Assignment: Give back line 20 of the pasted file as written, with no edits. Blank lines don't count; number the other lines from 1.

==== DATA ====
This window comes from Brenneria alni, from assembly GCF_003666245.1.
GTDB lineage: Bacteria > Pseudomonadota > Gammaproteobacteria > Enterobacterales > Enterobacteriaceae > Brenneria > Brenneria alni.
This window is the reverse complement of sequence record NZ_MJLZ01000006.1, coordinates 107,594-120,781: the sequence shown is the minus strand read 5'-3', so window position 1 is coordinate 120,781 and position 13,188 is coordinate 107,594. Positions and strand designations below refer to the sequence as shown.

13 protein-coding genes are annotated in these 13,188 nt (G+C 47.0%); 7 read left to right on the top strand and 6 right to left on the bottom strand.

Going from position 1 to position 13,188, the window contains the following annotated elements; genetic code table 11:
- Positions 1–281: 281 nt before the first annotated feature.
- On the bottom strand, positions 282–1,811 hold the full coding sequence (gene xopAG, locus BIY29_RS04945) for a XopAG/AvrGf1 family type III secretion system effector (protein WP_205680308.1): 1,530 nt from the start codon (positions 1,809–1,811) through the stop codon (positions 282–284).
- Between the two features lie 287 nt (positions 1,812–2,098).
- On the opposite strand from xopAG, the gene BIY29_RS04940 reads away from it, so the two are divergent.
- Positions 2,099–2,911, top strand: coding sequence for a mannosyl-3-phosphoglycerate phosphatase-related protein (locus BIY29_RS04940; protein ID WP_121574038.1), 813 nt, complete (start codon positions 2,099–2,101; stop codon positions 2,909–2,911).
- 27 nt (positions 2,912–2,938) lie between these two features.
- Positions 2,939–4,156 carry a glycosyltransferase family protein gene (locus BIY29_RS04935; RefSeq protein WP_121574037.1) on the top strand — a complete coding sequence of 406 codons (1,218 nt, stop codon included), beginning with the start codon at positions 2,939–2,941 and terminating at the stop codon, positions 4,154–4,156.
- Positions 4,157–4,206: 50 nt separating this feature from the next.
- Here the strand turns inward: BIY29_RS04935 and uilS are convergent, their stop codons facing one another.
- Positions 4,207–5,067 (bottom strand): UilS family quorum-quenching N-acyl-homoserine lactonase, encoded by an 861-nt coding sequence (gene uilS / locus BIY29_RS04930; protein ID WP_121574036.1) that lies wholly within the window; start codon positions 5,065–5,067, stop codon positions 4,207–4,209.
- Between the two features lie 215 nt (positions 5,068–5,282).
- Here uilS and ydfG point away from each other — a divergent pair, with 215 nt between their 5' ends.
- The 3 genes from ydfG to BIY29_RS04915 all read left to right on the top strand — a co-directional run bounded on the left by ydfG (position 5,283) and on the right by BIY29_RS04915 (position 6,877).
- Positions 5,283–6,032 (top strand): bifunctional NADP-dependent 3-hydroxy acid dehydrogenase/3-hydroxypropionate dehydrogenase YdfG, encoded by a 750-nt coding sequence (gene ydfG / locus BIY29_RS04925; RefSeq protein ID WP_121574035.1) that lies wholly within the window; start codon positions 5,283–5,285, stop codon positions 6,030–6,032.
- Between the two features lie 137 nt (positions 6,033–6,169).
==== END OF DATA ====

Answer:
- Between the two features lie 137 nt (positions 6,033–6,169).